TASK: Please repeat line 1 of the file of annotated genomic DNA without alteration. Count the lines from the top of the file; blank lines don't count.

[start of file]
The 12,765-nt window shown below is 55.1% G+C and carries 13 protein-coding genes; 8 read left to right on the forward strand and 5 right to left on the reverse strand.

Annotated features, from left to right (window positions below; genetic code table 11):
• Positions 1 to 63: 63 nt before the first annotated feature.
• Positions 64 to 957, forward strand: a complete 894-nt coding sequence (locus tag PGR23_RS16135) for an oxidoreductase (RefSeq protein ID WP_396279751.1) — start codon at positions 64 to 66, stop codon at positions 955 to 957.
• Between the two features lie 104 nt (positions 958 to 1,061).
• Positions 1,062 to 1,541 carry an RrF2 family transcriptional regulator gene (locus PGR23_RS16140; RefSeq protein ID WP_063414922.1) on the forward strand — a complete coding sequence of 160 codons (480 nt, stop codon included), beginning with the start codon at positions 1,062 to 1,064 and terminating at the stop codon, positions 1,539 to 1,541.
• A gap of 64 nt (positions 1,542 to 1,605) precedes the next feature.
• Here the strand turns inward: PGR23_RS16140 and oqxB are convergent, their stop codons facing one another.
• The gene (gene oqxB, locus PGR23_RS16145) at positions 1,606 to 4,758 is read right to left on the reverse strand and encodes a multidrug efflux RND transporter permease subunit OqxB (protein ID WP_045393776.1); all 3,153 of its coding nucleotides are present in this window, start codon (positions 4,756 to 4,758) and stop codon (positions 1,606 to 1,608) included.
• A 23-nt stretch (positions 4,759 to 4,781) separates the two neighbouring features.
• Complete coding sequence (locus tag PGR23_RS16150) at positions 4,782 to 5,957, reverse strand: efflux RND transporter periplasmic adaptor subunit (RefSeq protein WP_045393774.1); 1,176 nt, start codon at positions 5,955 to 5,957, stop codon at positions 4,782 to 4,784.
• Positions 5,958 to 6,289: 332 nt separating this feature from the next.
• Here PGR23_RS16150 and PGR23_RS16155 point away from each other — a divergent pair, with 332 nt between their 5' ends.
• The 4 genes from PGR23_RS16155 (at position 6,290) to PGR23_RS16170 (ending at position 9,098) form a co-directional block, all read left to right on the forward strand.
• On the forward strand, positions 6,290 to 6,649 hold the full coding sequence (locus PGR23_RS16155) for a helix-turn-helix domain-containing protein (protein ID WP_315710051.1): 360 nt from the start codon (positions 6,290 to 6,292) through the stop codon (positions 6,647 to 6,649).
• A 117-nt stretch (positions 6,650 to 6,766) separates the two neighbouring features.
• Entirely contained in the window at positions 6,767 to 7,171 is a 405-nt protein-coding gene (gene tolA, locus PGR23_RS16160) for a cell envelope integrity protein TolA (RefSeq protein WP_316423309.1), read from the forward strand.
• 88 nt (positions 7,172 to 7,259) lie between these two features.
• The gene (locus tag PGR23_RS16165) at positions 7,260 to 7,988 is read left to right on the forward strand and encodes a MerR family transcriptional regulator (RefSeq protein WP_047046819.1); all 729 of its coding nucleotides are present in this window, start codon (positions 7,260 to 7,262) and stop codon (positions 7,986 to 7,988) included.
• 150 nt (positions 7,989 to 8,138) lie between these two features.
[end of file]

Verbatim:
The 12,765-nt window shown below is 55.1% G+C and carries 13 protein-coding genes; 8 read left to right on the forward strand and 5 right to left on the reverse strand.